Biblically, we have to recognize that God considers a preborn baby to be alive. It’s clear from Scripture that God is the designer of life in the womb. Psalm 139:13-16 says, “For you created my inmost being; you knit me together in my mother’s womb. I praise you because I am fearfully and wonderfully made; your works are wonderful, I know that full well. My frame was not hidden from you when I was made in the secret place. When I was woven together in the depths of the earth, your eyes saw my unformed body. All the days ordained for me were written in your book before one of them came to be.” These words remind us that God forms, sees, and ordains life in an unborn baby. Not only that, but God sets people apart for service to Him from the womb, as He did Jeremiah (Jer 1:5) and Paul (Gal 1:15). If they were not living persons while still in the womb, that would not be possible. God can even work spiritually in an unborn baby’s life. Luke 1:15 says that John the Baptist was “filled with the Holy Spirit, while yet in his mother’s womb.” Moreover, Luke goes on to say, that the Spirit prompted John to leap while in his mother Elizabeth’s womb when Mary, pregnant with the Messiah Jesus, visited (Luke 1:41). It’s plain from Scripture that an unborn child is a living human and precious to God Himself.

Someone might object that even if Scripture teaches that an unborn child is a living human, that’s a religious perspective that all people don’t share. How can we impose our biblical values on a society that does not share those beliefs? The answer is that abortion is not a religious issue but a moral one. We can’t very well say that I’m personally opposed to murder or rape because the Bible forbids it, but I don’t want to impose my biblical values on others. That’s because murder and rape are moral issues, not personal religious ones. And for all who say that abortion is a decision made between a woman and her doctor, don’t forget that there’s a third person involved, the unborn baby. Who will speak for the child? Who will protect the one who is unable to save herself?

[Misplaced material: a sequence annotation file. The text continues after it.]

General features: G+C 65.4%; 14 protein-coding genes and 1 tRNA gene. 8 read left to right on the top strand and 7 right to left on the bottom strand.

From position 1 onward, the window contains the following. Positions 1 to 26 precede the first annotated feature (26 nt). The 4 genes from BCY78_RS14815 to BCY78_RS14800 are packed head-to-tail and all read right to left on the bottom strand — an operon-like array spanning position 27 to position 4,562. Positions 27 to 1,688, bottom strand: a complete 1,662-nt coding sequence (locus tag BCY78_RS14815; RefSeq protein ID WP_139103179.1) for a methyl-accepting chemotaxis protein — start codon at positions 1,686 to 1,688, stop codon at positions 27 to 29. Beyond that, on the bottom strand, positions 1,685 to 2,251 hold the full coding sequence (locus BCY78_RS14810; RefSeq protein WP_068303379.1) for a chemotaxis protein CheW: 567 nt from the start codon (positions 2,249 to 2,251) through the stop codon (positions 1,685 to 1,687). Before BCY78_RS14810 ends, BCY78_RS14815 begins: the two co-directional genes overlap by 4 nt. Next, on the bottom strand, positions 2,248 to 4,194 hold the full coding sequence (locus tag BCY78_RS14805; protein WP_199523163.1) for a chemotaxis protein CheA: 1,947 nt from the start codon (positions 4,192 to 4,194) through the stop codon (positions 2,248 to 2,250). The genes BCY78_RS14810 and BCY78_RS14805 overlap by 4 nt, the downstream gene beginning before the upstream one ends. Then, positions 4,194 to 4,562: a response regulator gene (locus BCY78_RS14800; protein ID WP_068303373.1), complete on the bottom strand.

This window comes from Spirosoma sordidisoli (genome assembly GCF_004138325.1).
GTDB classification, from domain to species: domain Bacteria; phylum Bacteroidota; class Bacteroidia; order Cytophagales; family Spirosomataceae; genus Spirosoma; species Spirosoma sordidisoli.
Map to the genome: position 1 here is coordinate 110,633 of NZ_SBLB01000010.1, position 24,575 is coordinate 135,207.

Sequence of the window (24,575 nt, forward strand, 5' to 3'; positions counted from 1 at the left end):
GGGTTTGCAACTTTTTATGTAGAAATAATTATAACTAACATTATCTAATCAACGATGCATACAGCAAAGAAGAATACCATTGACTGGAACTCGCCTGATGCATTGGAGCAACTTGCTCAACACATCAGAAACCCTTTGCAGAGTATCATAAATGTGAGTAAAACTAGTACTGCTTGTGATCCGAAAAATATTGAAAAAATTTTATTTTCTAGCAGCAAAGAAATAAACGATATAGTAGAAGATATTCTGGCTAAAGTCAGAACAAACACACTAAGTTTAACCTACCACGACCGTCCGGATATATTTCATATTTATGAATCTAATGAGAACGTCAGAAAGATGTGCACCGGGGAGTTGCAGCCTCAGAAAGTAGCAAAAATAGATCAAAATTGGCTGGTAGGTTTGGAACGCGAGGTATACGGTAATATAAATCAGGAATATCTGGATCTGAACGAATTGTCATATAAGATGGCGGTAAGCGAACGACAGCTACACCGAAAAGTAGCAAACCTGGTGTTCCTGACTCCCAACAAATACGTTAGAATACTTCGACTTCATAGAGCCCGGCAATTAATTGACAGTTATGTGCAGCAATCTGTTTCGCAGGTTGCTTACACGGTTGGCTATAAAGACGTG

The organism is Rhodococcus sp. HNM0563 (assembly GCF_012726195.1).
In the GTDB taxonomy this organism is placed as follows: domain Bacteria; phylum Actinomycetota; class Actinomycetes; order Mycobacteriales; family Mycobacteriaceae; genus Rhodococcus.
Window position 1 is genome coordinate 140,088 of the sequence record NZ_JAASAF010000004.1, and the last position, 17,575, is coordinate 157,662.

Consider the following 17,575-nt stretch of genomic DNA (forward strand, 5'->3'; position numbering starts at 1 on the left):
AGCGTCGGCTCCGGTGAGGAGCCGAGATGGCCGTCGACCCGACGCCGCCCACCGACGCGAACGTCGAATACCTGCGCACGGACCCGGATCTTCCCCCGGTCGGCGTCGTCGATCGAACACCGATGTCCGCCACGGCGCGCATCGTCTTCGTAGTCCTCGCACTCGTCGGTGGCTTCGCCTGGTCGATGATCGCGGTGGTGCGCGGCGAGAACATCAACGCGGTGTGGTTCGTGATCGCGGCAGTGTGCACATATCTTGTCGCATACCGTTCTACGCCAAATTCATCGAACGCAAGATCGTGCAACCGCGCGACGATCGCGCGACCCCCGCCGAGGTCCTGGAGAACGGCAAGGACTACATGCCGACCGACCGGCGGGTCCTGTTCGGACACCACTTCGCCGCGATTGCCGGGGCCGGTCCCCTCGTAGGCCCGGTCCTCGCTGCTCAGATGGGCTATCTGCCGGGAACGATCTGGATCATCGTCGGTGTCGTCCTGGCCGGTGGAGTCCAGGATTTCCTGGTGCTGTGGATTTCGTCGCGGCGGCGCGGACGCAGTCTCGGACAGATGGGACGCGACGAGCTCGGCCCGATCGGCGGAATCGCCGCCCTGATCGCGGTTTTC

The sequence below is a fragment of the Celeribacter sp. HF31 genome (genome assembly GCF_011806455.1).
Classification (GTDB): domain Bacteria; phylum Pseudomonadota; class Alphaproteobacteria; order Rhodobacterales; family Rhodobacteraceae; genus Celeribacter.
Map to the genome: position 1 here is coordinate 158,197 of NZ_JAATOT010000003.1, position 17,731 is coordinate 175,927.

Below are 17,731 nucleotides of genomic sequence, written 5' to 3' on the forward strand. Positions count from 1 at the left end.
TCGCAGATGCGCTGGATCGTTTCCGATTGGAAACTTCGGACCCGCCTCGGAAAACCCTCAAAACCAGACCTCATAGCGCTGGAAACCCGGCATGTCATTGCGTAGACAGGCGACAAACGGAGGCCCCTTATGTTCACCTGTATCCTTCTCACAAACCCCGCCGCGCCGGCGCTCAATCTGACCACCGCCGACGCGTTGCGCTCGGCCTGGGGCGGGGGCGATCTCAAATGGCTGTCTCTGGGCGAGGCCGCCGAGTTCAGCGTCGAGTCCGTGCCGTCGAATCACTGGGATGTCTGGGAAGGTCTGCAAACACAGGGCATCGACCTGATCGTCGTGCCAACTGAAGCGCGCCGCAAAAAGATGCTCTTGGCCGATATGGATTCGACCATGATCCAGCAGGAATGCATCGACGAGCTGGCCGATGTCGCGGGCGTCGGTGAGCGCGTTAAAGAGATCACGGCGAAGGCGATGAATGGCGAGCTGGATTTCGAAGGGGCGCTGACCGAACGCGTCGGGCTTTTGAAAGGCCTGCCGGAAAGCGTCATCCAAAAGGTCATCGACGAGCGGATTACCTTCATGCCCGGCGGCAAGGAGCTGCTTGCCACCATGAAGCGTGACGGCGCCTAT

Beyond this, Roe v. Wade has a shifting and shameful basis. The original ruling determined that abortion would be permitted based on viability out of the womb. So, if a premature baby could survive outside the womb, then it would be too late to abort that child. However, since 1973 viability has changed. Then it was at 28 weeks of gestation, now it is down to 20 weeks or even less. Medical science has proven how foolish the Supreme Court decision was.

We need to remember Proverbs 24:11-12, “Rescue those being taken off to death and save those stumbling toward slaughter. If you say, ‘But we didn’t know about this,’ won’t He who weighs hearts consider it? Won’t He who protects your life know? Won’t He repay a person according to his work?” So, what should we do? Let’s use our rights as American citizens to change existing legislation. Also, pray for a change in the Supreme Court so that it will strike down Roe V. Wade. Remember, slavery was once legal in the United States but Christians used their influence to end slavery. We also need to support pro-life candidates and causes. Let’s be generous with those who provide alternatives to abortion, like agencies that provide adoption or care for young pregnant moms. Above all, we need to change the hearts of our friends and neighbors, so they can understand God’s heart for every baby made in His image. Let’s not give up the struggle or make our peace with abortion. Rather, let’s renew our commitment to saving lives, even those not yet born.